Earlier, by Steve Sailer: MLK Day Special: Martin Luther King's 1951 GRE Scores: Verbal 350, Quantitative 270
I don't, but we have the benefit of Theodore Pappas's scholarship, as published in Chronicles and in his book Plagiarism and the Culture War: The Writings of Martin Luther King Jr. and Other Prominent Americans.
Pappas is the man who exposed the fact that Martin Luther King's PhD. dissertation was plagiarized, and that multiple MSM and academic sources had known this, but refused to publish it.
King received a Bachelor of Divinity from Crozer Theological Seminary, a Northern Baptist seminary which had first graduated a black student in 1937. Crozer’s Professor Morton Enslin wrote a letter of recommendation for MLK to Boston University, from which King would graduate with a fraudulent (because his dissertation was plagiarized) PhD.
King was recommended for doctoral studies for reasons other than intellectual distinction and academic achievement. In fact, we know from King's scores on the Graduate Record Exam that he scored in the second lowest quartile in English and vocabulary, in the lowest ten percent in quantitative analysis, and in the lowest third on his advanced test in philosophy — a subject critical to the topic of his doctoral thesis. Instead, King was recommended for doctoral studies because he socialized well with white students, had won white support and approval, could be of “useful service” in the future, and, so far from displaying any of those “annoying qualities” that other Negroes exhibited (whatever this means), had even showed a disdain toward Negroes of a lower socioeconomic order. It was clearly on the basis of race and class, [King was member of Atlanta’s middle class] not scholarship, that Enslin recommended King for doctoral studies.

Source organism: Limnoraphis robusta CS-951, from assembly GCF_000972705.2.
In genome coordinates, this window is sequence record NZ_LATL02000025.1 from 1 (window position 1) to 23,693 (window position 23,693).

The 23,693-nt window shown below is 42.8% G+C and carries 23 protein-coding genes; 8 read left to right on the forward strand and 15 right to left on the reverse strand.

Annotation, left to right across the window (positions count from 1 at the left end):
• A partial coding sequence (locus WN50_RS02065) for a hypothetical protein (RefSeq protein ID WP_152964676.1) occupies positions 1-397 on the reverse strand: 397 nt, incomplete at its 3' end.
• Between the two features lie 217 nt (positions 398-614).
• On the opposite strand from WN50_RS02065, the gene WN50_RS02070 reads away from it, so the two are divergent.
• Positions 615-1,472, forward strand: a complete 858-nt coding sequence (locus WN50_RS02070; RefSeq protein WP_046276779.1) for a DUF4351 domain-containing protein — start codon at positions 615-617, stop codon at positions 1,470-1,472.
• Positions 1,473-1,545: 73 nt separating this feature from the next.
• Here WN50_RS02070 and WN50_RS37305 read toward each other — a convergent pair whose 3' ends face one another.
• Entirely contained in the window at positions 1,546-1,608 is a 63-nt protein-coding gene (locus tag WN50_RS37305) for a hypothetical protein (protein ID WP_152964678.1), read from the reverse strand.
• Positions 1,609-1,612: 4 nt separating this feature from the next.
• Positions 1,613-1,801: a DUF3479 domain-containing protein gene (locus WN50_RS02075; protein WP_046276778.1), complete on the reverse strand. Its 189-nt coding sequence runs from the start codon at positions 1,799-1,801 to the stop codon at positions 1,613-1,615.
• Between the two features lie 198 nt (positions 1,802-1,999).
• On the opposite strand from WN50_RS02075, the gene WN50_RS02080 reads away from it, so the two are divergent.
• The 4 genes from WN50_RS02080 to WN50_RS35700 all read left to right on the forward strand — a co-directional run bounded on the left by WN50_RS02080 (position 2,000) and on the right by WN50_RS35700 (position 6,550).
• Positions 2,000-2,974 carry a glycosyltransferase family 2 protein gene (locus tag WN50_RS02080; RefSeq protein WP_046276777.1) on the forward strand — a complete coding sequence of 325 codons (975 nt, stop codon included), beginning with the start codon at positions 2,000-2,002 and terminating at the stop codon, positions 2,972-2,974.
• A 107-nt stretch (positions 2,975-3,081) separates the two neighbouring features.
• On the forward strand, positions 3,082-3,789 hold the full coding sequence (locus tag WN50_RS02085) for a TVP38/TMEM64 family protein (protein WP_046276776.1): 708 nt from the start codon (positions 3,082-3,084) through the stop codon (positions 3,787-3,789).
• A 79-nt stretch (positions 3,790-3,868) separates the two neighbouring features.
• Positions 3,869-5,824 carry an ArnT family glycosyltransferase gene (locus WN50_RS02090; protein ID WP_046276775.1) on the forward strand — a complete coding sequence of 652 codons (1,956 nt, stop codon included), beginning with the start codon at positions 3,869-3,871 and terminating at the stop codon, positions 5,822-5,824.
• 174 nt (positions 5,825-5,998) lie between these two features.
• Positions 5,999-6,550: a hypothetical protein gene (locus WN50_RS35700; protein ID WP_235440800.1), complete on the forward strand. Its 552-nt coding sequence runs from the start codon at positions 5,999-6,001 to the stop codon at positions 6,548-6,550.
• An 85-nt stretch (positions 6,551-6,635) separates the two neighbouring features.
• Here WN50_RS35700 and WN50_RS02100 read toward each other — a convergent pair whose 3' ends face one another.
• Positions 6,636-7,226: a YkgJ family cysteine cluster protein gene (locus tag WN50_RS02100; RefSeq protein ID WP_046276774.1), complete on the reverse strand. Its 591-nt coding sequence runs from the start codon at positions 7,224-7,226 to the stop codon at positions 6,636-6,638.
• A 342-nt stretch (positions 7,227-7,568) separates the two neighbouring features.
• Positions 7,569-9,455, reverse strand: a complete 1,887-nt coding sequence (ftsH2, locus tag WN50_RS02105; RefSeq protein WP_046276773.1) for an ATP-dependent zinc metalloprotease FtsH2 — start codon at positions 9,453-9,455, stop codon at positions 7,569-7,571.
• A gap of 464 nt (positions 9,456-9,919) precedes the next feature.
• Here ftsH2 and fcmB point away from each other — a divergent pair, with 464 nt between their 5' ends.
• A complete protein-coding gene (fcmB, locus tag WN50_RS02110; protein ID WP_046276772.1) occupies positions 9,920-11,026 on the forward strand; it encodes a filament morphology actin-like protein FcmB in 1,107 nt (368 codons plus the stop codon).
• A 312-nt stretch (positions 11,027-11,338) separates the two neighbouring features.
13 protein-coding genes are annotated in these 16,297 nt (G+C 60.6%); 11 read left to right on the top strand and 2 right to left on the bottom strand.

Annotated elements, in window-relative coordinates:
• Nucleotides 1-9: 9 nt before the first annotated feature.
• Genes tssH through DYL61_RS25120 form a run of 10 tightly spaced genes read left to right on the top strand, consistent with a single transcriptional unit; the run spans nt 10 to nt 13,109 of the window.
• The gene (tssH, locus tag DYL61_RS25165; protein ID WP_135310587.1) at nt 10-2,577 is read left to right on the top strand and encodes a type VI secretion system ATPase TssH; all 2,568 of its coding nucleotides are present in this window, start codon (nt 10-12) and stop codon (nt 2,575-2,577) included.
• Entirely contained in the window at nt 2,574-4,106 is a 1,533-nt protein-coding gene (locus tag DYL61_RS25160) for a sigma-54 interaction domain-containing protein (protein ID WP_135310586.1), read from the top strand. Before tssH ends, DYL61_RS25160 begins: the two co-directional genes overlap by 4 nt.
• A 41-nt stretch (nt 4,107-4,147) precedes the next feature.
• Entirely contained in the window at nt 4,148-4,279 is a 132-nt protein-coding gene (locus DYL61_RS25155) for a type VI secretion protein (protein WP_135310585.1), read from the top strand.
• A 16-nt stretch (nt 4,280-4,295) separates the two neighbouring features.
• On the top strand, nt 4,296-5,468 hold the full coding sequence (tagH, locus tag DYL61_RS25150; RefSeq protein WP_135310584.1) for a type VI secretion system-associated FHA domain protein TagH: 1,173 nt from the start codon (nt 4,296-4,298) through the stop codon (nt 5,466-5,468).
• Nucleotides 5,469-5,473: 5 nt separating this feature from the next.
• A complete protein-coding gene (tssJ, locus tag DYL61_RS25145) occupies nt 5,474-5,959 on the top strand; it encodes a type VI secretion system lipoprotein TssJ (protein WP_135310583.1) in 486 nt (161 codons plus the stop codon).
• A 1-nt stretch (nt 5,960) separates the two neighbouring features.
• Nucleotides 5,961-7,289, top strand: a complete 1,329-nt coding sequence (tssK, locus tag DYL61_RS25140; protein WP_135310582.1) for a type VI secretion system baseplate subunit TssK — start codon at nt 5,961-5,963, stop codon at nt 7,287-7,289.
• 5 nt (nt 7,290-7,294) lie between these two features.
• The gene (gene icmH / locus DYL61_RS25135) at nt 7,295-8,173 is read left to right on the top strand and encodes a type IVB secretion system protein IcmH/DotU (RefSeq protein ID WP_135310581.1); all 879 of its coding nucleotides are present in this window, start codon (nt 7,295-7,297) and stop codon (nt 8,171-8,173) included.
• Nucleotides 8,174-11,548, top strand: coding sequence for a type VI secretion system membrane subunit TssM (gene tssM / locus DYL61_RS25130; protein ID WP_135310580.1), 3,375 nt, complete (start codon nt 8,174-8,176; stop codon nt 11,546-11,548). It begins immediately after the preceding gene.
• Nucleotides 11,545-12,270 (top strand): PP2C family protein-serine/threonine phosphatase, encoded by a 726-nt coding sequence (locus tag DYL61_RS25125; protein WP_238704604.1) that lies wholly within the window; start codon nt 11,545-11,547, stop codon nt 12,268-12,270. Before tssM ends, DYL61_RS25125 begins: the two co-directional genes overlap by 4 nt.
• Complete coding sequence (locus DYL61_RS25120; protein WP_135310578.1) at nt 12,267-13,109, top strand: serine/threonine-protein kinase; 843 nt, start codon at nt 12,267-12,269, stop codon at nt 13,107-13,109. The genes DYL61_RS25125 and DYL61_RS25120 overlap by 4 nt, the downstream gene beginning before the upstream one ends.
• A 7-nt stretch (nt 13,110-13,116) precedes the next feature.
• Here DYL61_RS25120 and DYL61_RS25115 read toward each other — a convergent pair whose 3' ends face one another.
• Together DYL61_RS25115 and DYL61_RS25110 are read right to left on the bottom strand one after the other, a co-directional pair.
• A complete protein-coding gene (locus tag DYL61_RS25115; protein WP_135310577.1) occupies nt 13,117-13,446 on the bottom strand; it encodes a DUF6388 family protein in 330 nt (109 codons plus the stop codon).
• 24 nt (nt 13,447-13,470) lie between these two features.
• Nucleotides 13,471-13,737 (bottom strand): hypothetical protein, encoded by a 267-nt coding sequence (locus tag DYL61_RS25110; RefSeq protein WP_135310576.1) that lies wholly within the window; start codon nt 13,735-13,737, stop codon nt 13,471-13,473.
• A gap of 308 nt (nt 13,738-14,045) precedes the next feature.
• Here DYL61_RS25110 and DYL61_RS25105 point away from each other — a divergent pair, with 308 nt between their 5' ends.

The possibility that King benefited from white paternalism or from an early form of affirmative action — from a lowering of academic standards or from preferential treatment because of his race — gains credence when his years of plagiarizing are considered.
I may add that while various neoconservatives are fond of quoting King's famous quote about the "content of their character" as an argument against affirmative action, King himself was not only a beneficiary of Affirmative Action, but a supporter of it. See Martin Luther King Jr. explicitly supported what's now called affirmative action, by Jarvis DeBerry, Nola.com, April 29, 2014.
I wrote this up myself last year, see On Martin Luther King's Non-Conservatism: The Quota King.